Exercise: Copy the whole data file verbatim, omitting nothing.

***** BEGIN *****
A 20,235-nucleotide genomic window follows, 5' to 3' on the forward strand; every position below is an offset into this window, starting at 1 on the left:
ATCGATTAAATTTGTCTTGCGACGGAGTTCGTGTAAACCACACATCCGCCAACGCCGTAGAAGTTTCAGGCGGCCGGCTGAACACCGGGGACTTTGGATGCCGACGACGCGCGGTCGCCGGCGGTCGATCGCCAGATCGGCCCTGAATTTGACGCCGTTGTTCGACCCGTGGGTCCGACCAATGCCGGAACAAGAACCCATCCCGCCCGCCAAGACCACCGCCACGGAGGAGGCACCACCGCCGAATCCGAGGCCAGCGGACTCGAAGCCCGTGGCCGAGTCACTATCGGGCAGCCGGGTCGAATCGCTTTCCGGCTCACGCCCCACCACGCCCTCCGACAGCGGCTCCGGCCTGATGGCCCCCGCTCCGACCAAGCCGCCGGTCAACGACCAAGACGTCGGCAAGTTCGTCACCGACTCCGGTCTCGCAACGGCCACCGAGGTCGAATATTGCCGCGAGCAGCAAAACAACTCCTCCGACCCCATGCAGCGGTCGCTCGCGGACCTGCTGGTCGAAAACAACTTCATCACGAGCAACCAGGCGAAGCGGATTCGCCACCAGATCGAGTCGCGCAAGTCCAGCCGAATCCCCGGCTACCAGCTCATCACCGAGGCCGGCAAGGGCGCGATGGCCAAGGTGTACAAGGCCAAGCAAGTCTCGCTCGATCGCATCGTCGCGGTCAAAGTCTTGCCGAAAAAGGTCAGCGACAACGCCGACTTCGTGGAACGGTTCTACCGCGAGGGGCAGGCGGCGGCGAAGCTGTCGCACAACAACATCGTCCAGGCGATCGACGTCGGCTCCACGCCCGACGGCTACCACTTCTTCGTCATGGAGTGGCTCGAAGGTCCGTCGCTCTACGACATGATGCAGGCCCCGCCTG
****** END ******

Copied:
A 20,235-nucleotide genomic window follows, 5' to 3' on the forward strand; every position below is an offset into this window, starting at 1 on the left:
ATCGATTAAATTTGTCTTGCGACGGAGTTCGTGTAAACCACACATCCGCCAACGCCGTAGAAGTTTCAGGCGGCCGGCTGAACACCGGGGACTTTGGATGCCGACGACGCGCGGTCGCCGGCGGTCGATCGCCAGATCGGCCCTGAATTTGACGCCGTTGTTCGACCCGTGGGTCCGACCAATGCCGGAACAAGAACCCATCCCGCCCGCCAAGACCACCGCCACGGAGGAGGCACCACCGCCGAATCCGAGGCCAGCGGACTCGAAGCCCGTGGCCGAGTCACTATCGGGCAGCCGGGTCGAATCGCTTTCCGGCTCACGCCCCACCACGCCCTCCGACAGCGGCTCCGGCCTGATGGCCCCCGCTCCGACCAAGCCGCCGGTCAACGACCAAGACGTCGGCAAGTTCGTCACCGACTCCGGTCTCGCAACGGCCACCGAGGTCGAATATTGCCGCGAGCAGCAAAACAACTCCTCCGACCCCATGCAGCGGTCGCTCGCGGACCTGCTGGTCGAAAACAACTTCATCACGAGCAACCAGGCGAAGCGGATTCGCCACCAGATCGAGTCGCGCAAGTCCAGCCGAATCCCCGGCTACCAGCTCATCACCGAGGCCGGCAAGGGCGCGATGGCCAAGGTGTACAAGGCCAAGCAAGTCTCGCTCGATCGCATCGTCGCGGTCAAAGTCTTGCCGAAAAAGGTCAGCGACAACGCCGACTTCGTGGAACGGTTCTACCGCGAGGGGCAGGCGGCGGCGAAGCTGTCGCACAACAACATCGTCCAGGCGATCGACGTCGGCTCCACGCCCGACGGCTACCACTTCTTCGTCATGGAGTGGCTCGAAGGTCCGTCGCTCTACGACATGATGCAGGCCCCGCCTG